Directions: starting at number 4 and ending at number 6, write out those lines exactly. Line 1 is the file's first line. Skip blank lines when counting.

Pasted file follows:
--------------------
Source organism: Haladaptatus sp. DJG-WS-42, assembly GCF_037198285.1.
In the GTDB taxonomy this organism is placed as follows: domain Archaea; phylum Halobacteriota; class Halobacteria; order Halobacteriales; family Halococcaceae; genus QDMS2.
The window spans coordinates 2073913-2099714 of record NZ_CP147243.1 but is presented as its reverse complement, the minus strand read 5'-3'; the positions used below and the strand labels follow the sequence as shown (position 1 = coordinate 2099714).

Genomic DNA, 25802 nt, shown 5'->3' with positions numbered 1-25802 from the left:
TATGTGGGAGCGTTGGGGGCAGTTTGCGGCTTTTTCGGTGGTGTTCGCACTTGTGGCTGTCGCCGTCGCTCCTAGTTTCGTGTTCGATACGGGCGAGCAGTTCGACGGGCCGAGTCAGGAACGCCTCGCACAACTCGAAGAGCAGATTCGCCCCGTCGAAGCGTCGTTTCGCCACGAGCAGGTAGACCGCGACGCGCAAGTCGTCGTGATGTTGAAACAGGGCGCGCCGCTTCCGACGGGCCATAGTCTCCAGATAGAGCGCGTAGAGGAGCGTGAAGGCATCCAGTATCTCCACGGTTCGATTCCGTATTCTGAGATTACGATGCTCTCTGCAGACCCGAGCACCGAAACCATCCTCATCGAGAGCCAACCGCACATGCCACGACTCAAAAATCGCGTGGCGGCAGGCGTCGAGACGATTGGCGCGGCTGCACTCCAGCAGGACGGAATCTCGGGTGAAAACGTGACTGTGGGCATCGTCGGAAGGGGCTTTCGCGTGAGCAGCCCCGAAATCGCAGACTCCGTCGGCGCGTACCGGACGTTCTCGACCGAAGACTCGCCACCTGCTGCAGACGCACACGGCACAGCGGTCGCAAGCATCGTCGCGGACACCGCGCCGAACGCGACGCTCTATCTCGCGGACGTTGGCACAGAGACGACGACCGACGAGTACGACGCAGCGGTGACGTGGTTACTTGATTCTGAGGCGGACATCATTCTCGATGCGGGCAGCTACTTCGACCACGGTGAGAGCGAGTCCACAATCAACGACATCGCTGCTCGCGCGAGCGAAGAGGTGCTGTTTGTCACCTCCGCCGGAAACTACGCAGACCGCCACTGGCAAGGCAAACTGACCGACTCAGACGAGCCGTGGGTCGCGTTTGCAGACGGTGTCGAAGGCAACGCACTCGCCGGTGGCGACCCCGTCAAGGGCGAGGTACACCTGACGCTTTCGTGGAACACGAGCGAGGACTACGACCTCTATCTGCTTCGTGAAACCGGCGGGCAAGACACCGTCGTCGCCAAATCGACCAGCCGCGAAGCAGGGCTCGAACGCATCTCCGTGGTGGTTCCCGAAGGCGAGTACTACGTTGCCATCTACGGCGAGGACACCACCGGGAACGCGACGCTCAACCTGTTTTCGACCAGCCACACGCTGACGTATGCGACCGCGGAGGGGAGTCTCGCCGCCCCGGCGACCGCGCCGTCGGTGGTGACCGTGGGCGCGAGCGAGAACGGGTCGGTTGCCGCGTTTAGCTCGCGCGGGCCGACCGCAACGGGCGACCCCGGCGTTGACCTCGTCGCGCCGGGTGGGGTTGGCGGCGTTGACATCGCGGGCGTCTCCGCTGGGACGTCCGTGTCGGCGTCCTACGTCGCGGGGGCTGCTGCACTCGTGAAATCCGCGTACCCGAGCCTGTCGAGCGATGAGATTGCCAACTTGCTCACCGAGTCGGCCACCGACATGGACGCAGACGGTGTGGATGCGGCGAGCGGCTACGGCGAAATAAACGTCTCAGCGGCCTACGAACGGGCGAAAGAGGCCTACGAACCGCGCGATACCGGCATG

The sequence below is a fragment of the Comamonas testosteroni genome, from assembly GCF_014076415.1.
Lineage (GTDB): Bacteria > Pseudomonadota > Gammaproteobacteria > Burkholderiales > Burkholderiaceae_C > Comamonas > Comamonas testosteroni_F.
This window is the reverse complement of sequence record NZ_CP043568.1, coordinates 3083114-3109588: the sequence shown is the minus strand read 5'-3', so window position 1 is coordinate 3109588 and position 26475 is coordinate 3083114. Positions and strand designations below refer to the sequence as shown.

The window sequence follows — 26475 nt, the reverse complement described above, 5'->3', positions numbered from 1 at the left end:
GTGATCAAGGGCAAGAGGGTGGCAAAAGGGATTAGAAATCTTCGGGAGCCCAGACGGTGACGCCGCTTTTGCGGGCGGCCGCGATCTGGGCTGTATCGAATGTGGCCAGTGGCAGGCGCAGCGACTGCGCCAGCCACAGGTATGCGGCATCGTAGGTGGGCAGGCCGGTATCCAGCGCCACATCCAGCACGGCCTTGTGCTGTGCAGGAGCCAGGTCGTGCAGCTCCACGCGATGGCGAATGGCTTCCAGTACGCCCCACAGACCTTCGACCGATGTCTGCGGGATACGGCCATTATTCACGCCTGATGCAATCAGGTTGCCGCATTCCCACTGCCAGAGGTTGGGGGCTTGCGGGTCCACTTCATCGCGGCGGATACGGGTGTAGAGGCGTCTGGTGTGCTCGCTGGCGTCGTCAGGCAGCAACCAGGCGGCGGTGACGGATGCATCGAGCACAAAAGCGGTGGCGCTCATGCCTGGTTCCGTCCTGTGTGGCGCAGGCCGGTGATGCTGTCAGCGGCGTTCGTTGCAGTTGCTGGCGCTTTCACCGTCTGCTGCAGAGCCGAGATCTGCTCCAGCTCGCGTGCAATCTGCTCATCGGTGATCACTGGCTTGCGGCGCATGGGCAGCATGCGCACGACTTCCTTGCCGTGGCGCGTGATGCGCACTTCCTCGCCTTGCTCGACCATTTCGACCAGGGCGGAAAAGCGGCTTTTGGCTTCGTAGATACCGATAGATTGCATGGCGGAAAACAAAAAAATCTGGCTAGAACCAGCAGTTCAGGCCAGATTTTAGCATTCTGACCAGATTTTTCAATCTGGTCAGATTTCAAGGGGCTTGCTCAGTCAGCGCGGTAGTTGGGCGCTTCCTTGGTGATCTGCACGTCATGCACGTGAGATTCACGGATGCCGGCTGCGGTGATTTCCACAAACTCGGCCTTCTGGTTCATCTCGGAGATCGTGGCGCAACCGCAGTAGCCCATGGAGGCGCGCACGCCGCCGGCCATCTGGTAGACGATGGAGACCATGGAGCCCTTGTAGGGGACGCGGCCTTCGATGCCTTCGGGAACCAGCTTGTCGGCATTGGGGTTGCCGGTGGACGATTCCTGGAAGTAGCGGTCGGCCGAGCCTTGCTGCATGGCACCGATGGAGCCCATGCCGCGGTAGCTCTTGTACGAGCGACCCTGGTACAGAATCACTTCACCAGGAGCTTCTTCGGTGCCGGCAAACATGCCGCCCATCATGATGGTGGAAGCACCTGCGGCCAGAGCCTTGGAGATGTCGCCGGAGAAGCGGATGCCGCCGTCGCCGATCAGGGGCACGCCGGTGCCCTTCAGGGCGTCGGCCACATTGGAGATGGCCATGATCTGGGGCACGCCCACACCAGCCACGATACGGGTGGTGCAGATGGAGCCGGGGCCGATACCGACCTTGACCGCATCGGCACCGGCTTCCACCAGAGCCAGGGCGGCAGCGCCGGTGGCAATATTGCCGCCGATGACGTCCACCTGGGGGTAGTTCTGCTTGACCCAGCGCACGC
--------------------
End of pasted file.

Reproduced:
Genomic DNA, 25802 nt, shown 5'->3' with positions numbered 1-25802 from the left:
TATGTGGGAGCGTTGGGGGCAGTTTGCGGCTTTTTCGGTGGTGTTCGCACTTGTGGCTGTCGCCGTCGCTCCTAGTTTCGTGTTCGATACGGGCGAGCAGTTCGACGGGCCGAGTCAGGAACGCCTCGCACAACTCGAAGAGCAGATTCGCCCCGTCGAAGCGTCGTTTCGCCACGAGCAGGTAGACCGCGACGCGCAAGTCGTCGTGATGTTGAAACAGGGCGCGCCGCTTCCGACGGGCCATAGTCTCCAGATAGAGCGCGTAGAGGAGCGTGAAGGCATCCAGTATCTCCACGGTTCGATTCCGTATTCTGAGATTACGATGCTCTCTGCAGACCCGAGCACCGAAACCATCCTCATCGAGAGCCAACCGCACATGCCACGACTCAAAAATCGCGTGGCGGCAGGCGTCGAGACGATTGGCGCGGCTGCACTCCAGCAGGACGGAATCTCGGGTGAAAACGTGACTGTGGGCATCGTCGGAAGGGGCTTTCGCGTGAGCAGCCCCGAAATCGCAGACTCCGTCGGCGCGTACCGGACGTTCTCGACCGAAGACTCGCCACCTGCTGCAGACGCACACGGCACAGCGGTCGCAAGCATCGTCGCGGACACCGCGCCGAACGCGACGCTCTATCTCGCGGACGTTGGCACAGAGACGACGACCGACGAGTACGACGCAGCGGTGACGTGGTTACTTGATTCTGAGGCGGACATCATTCTCGATGCGGGCAGCTACTTCGACCACGGTGAGAGCGAGTCCACAATCAACGACATCGCTGCTCGCGCGAGCGAAGAGGTGCTGTTTGTCACCTCCGCCGGAAACTACGCAGACCGCCACTGGCAAGGCAAACTGACCGACTCAGACGAGCCGTGGGTCGCGTTTGCAGACGGTGTCGAAGGCAACGCACTCGCCGGTGGCGACCCCGTCAAGGGCGAGGTACACCTGACGCTTTCGTGGAACACGAGCGAGGACTACGACCTCTATCTGCTTCGTGAAACCGGCGGGCAAGACACCGTCGTCGCCAAATCGACCAGCCGCGAAGCAGGGCTCGAACGCATCTCCGTGGTGGTTCCCGAAGGCGAGTACTACGTTGCCATCTACGGCGAGGACACCACCGGGAACGCGACGCTCAACCTGTTTTCGACCAGCCACACGCTGACGTATGCGACCGCGGAGGGGAGTCTCGCCGCCCCGGCGACCGCGCCGTCGGTGGTGACCGTGGGCGCGAGCGAGAACGGGTCGGTTGCCGCGTTTAGCTCGCGCGGGCCGACCGCAACGGGCGACCCCGGCGTTGACCTCGTCGCGCCGGGTGGGGTTGGCGGCGTTGACATCGCGGGCGTCTCCGCTGGGACGTCCGTGTCGGCGTCCTACGTCGCGGGGGCTGCTGCACTCGTGAAATCCGCGTACCCGAGCCTGTCGAGCGATGAGATTGCCAACTTGCTCACCGAGTCGGCCACCGACATGGACGCAGACGGTGTGGATGCGGCGAGCGGCTACGGCGAAATAAACGTCTCAGCGGCCTACGAACGGGCGAAAGAGGCCTACGAACCGCGCGATACCGGCATG

The sequence below is a fragment of the Comamonas testosteroni genome, from assembly GCF_014076415.1.